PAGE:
• The biggest red flag here is the phrase "always-valid" entities. Validate behaviors not data. That is the perspective DDD seeks to provide. Here is a similar question: softwareengineering.stackexchange.com/questions/372338/… – king-side-slide Feb 3 at 15:33
1

Let us assume you don't want to turn SomethingData into a mutable class (of course, a blurry name like SomethingData isn't particular helpful to evaluate such design decisions, but let us assume this makes most sense for this case).

Without introducing a DI container, your solution #1 is the straightforward solution to this I would recommend. The basicInfo object can now be initialized step-by-step ("through a series of transformations"), and any duplicate code in this initializations can be refactored out into separate functions (or, as the question demonstrates it, into some basicInfoFactory class).

but there would still be at the very least N duplicated calls for N concrete sub-classes.

Yes, but these calls are just delegation calls, they don't duplicate any real logic, hence they are not a DRY violation. They have actually the opposing purpose of reusing non-repeated logic.

When you have code which deals with N different subclasses, you will need at least N different constructor calls. If those subclasses are immutable, there will be some individual initialization logic required for each of those subclasses which cannot be put into member functions of that class, since all the initialization must be completed before an object is constructed.

There is indeed another solution, as I mentioned at the beginning: making use of a DI container. For this, you would introduce an interface IBasicInfo into your constructor parameters, safe the factory calls, and let the container figure out the necessary constructor calls.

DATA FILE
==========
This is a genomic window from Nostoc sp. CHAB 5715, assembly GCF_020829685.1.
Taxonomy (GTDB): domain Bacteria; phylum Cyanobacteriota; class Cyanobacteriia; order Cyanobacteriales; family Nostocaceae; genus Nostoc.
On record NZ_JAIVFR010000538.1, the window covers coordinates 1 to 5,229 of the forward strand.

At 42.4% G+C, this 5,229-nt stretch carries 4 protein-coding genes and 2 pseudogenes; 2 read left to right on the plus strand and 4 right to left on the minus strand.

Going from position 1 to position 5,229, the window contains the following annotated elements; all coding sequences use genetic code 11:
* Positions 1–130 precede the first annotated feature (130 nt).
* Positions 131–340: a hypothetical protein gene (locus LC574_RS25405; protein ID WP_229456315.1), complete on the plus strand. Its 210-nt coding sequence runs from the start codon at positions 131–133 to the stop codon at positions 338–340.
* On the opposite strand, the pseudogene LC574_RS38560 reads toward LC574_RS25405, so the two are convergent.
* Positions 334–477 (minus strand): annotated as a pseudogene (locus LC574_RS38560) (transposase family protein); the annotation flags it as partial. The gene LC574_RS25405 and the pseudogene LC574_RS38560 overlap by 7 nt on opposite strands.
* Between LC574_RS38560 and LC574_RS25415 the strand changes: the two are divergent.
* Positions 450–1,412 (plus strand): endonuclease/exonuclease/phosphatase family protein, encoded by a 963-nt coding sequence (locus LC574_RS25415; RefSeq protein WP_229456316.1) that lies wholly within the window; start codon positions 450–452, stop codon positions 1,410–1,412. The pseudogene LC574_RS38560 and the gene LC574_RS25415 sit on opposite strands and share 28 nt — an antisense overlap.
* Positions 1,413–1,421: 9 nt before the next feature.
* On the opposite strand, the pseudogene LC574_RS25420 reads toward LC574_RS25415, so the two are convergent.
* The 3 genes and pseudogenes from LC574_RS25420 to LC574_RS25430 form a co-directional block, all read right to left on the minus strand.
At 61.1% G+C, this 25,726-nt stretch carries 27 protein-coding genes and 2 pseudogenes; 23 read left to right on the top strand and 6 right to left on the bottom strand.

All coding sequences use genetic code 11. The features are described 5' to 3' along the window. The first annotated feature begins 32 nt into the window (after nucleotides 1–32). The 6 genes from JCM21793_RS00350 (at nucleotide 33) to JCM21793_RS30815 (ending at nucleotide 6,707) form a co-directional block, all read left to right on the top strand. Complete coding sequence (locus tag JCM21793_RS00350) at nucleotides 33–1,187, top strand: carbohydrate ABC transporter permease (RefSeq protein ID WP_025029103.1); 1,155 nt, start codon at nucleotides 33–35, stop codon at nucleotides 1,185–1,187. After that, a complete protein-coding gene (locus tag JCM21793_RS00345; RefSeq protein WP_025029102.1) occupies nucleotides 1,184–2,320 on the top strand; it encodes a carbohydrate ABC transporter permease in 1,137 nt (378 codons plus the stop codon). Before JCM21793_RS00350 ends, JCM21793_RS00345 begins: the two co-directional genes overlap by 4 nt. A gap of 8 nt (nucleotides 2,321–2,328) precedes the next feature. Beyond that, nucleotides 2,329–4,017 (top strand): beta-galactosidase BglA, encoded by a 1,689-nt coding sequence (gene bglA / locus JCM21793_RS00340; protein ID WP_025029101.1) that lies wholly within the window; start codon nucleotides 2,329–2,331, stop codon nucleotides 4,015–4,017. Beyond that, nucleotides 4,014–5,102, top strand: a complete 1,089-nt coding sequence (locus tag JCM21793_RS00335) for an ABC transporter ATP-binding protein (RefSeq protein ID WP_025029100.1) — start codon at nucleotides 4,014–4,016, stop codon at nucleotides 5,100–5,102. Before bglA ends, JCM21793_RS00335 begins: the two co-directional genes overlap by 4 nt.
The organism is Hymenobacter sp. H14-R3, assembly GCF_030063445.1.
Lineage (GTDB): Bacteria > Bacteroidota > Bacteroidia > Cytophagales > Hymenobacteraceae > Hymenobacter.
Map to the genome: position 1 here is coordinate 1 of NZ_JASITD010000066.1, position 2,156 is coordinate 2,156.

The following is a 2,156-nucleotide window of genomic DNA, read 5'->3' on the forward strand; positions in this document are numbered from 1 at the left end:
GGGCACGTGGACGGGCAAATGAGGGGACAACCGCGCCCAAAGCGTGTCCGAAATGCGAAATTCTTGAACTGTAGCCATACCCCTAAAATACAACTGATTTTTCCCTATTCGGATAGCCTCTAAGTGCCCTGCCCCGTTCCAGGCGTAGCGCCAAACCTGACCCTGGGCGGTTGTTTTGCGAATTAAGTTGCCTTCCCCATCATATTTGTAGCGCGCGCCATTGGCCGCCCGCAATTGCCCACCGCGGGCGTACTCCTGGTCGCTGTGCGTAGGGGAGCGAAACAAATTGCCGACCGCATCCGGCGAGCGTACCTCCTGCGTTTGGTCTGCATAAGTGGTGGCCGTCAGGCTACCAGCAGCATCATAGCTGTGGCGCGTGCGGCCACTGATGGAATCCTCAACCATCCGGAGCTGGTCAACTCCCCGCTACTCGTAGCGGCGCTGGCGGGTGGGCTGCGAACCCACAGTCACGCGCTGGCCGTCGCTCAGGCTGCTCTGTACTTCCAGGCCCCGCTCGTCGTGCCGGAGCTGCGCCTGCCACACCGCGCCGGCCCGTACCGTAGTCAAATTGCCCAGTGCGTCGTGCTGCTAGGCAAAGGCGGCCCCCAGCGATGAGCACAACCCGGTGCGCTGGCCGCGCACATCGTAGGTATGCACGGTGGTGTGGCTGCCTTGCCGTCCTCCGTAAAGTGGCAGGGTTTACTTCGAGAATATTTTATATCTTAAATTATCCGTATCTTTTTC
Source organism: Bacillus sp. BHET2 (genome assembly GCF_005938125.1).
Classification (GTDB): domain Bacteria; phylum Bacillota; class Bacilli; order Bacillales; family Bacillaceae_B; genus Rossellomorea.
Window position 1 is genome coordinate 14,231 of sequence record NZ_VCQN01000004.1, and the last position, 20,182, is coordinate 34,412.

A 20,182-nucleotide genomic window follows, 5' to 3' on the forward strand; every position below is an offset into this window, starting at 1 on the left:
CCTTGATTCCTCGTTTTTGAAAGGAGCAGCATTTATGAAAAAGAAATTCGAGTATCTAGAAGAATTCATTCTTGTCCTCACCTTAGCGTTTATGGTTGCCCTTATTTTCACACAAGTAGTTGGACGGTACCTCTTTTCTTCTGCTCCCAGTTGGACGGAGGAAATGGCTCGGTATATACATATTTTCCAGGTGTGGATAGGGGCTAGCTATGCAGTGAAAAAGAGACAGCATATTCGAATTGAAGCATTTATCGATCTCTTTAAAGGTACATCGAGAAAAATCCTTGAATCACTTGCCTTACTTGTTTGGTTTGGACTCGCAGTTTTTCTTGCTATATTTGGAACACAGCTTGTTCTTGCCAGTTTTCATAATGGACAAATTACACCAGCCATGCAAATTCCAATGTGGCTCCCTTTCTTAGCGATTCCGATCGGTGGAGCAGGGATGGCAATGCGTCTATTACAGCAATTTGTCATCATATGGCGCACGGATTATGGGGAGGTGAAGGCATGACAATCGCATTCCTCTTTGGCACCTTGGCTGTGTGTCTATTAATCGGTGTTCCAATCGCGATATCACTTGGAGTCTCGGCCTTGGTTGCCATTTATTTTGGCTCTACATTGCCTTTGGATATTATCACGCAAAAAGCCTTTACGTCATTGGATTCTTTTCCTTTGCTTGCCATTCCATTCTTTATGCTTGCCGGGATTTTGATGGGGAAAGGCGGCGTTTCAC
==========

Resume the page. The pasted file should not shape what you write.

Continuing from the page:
1
  • Yeah I guess that's the only solutions there is without a complete redesign using composition instead of inheritance or representing the large cluster as individual associated data components (schema-driven), which are changed in a single TX for consistency. – plalx Feb 3 at 12:37
0

Depends of course, but I would try to extract the polymorphic behavior in its purest form, preferably into an interface. This would avoid inheritance, which is a tricky and hard to get right anyway.

So basically, extract the thing that needs those common values into its own thing. Try to find an abstraction that makes sense in your domain. Then what's left is the polymorphic stuff that is now unburdened with all those constructor parameters.

4
  • Wouldn't that be similar to my suggestion #2? In our situation it's a case management system where there's a multitude of concrete cases. We could have used composition instead of polymorphism I guess (e.g. Request--Type--DataSchema) where the type defines the data requests can have, but it seemed a little too abstract for now. – plalx Feb 1 at 20:29
  • I don't think so. Both of your solutions essentially just group the data, which the objects still need. I'm suggestion to move not just the data, but its behavior with it, so the polymorphic logic is not burdened by it. – Robert Bräutigam Feb 1 at 20:52
  • Could you give an example. Imagine large CRUD document entities. There's a core bloc of data they all have. Then all documents have their own shape and behaviors according to the data they are composed of. For instance, an entity may be a PrinterRepairRequest where another could be an AccountPasswordChangeRequest. Requests have little in common except some core data & workflow behaviors. However, some rules may span across many of their data components making difficult to break the large clusters. – plalx Feb 2 at 1:38
  • I've always been a big supporter of always valid entities and small cluster ARs, but DDD tactical patterns don't seem to be a good fit here. – plalx Feb 2 at 1:48